Tuesday, April 27, 2010

Measurement's Exponential Curve

I attended the Global Retail Marketing Association’s annual leadership conference recently and had the opportunity to interact with a few terrific speakers including Ray Kurzweil – renown futurist in all matters technology. Ray bombarded us with scientifically- and econometrically-based forecasts for where health, computing, and social technologies were headed.

Kurzweil has a pretty good track record in predicting these things (as evidenced by his success as an angel investor) based on a simple concept – that evolution in technology is not linear, but exponential. He cited examples of how this has been true across the technology spectrum time and time again, but also across the spectrum of life in general. By plotting the advent of major advances in life sciences, one can quickly see how the pace of innovation is accelerating. In fact, the average lifespan of a child born today will be well into their upper 80’s, and that lifespan is accelerating. (Do the math, and if those of us in middle age can just wait long enough, we may live forever.)

As I listened, it occurred to me how appropriate this concept was in the arena of marketing measurement too. While marketers have been seeking to improve the effectiveness and efficiency of their efforts almost since marketing was born as a functional discipline in the early 20th century, the pace of discontinuous innovation is accelerating. And when I speak about discontinuous innovation, I’m not referring to the introduction of internet-based research tools, but fundamental changes in the way we are learning to understand marketing’s impact on the consumer/customer.

For example, traditional survey-based research techniques are proving to be far less predictive of human behavior than bio-metric scanning methods that monitor brainwaves, heart rate, respiration changes, or skin temperature. Today, advertisers can expose their creative messages to prospective customers and read the immediate response in involuntary biometric systems which overcome the social and cultural biases that tend to filter logical survey responses.

Another example… many companies are dis-adopting regression-based marketing mix models in favor of artificial intelligence techniques and agent-based models which focus on replicating thought processes in the full context of competitive dynamics, instead of just looking for statistical relationships. True, these higher-intelligence techniques have been around for 30+ years and not yet found significant penetration in marketing applications, but the PACE of adoption is now increasing noticeably and innovation is driving relevance and applicability more quickly than ever.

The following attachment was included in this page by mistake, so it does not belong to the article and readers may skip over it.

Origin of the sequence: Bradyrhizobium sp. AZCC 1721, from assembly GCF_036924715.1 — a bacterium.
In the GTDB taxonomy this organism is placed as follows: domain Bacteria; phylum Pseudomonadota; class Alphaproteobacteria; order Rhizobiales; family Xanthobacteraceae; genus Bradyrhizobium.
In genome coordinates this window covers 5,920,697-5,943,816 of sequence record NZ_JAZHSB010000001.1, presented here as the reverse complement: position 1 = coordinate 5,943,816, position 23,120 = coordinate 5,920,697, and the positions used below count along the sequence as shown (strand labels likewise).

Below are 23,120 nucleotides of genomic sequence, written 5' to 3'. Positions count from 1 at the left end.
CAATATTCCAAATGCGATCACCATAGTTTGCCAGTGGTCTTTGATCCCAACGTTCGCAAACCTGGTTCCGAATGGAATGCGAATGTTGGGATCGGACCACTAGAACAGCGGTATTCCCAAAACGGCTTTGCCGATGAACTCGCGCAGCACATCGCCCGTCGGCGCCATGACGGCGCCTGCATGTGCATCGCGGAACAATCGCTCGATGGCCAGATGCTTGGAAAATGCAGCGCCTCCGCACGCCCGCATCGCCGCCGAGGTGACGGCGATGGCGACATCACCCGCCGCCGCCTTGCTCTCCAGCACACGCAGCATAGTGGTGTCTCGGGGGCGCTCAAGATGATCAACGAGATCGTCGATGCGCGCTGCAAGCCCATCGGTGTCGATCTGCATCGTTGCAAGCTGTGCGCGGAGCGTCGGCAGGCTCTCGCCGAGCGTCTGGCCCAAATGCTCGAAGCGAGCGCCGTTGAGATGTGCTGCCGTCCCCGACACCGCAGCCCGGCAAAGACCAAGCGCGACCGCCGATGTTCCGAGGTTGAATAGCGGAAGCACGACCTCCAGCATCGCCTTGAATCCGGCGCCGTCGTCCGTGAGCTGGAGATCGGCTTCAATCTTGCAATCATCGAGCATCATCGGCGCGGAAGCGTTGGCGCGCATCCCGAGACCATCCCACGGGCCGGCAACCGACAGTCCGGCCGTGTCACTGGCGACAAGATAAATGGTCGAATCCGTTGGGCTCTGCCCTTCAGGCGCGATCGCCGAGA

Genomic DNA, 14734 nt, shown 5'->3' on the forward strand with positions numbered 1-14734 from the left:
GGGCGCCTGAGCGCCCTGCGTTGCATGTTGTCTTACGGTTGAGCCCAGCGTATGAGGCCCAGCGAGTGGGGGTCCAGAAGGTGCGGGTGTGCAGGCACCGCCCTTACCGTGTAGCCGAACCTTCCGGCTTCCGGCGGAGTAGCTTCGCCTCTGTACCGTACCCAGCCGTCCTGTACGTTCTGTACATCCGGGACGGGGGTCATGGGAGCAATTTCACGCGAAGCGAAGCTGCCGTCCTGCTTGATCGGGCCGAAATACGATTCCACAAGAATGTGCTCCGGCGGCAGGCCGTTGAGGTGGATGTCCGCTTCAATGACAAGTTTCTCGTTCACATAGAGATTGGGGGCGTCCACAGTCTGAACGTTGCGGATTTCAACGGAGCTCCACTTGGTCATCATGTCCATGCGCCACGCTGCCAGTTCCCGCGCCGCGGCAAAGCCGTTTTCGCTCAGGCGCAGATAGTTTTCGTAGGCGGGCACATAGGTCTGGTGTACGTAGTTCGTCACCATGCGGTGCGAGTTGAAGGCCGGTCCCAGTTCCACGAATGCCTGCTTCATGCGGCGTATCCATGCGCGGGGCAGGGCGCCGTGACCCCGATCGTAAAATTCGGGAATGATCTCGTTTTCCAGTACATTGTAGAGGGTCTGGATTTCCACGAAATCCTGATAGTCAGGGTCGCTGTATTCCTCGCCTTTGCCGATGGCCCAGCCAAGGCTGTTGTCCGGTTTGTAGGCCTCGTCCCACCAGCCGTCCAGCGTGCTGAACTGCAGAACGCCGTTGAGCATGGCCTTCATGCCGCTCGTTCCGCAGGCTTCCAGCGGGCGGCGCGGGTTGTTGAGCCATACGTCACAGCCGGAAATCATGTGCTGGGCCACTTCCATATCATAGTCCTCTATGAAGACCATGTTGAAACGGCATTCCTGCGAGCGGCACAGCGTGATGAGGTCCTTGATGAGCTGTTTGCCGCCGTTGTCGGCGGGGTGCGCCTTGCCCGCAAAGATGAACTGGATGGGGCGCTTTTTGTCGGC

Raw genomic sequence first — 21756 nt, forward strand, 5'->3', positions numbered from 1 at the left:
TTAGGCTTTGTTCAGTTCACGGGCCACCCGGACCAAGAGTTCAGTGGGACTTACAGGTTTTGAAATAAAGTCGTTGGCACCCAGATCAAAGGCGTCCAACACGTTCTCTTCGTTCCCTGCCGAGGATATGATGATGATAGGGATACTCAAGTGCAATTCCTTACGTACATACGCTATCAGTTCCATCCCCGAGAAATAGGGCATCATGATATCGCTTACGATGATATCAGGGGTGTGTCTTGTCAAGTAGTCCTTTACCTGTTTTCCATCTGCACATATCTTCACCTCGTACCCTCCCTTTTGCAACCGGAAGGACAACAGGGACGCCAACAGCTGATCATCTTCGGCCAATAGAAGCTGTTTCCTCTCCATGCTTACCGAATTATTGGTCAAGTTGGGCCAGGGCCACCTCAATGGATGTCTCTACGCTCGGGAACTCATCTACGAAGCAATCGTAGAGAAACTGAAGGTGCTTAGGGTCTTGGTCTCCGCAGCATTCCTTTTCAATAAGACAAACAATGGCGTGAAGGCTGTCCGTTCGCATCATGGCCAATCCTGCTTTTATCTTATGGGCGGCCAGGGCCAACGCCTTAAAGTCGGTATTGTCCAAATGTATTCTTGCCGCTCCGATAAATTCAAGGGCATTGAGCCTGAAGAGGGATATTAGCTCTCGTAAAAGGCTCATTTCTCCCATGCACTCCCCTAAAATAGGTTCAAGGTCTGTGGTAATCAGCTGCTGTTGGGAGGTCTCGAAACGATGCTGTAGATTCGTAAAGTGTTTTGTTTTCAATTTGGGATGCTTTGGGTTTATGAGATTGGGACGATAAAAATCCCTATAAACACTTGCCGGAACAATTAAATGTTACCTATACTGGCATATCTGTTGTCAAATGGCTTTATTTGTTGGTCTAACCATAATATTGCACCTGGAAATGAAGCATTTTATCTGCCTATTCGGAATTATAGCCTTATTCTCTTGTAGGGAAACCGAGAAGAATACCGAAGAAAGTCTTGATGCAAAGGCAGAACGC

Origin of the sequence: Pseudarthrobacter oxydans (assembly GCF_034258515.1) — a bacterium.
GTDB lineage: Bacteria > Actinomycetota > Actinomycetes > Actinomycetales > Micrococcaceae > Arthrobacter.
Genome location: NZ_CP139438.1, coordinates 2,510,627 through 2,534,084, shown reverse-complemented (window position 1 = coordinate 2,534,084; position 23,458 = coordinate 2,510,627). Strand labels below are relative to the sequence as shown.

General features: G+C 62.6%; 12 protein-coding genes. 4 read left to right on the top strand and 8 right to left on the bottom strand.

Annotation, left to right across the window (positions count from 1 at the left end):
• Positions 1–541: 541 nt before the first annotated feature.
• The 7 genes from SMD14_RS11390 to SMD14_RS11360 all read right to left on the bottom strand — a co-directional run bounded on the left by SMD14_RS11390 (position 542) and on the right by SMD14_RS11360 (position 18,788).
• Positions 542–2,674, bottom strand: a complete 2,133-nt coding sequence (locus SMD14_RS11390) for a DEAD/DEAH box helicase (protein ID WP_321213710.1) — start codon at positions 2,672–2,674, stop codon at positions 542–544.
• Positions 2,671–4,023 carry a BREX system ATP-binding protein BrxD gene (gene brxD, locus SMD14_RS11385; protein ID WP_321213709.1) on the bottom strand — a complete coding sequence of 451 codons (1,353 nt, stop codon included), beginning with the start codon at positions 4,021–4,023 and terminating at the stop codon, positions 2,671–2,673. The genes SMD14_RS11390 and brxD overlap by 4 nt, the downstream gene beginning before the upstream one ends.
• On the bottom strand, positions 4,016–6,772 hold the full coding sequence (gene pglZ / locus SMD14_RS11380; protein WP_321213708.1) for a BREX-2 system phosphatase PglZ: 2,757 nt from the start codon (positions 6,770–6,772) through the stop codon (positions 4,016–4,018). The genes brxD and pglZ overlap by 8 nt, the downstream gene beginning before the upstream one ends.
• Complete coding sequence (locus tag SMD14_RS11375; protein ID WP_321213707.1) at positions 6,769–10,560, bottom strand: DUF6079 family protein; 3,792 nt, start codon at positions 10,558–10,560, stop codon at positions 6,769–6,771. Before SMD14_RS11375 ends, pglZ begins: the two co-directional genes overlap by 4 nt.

All of this has me thinking these days that market research may be operating towards the end of its current lifecycle. The tools, methods, and techniques we use today will not persist more than another 10 to 20 years. We will learn to move past recording and clustering rational thought, and past our voyeuristic tendencies to predict future behavior based on past actions. And in the process, we will learn to reconcile what people say, think, and do with the powerfully innate drivers buried deep in our biological wiring – like in this example.

Inevitably, we will see many instances of borderline unethical manipulation which will slow this adoption curve a bit, but the amount of money and time being invested in these new areas of learning is far too great to be stalled by commercial mis-steps along the way.

So when you drag your finger across your touch-screen interface a few years from now, the underlying systems will capture not just what and where you touched, but your heart rate and body temperature at the time (along with possibly the size of your pupils). This information will feed logic-driven systems which will immediately adapt the type of images, sounds, and smells to your innate preferences to stimulate your interest far beyond anything we’ve achieved as marketers so far.

And just think about the impact this will all have on which metrics we adopt to measure performance…
Pat LaPointe is Managing Partner at MarketingNPV – specialty advisors on marketing metrics, ROI, and resource allocation, and publishers of MarketingNPV Journal available online free at www.MarketingNPV.com.

Thursday, April 15, 2010

Memo from the CFO: The Best Response

Two weeks ago I posted a disguised version of an actual email from the CFO of a Global 1000 company to the CMO of that company, congratulating the CMO on doing a good job of improving marketing efficiency, but then raising questions about the effectiveness of that marketing. I invited readers of Metrics Insider to comment on how they would respond if they were the CMO.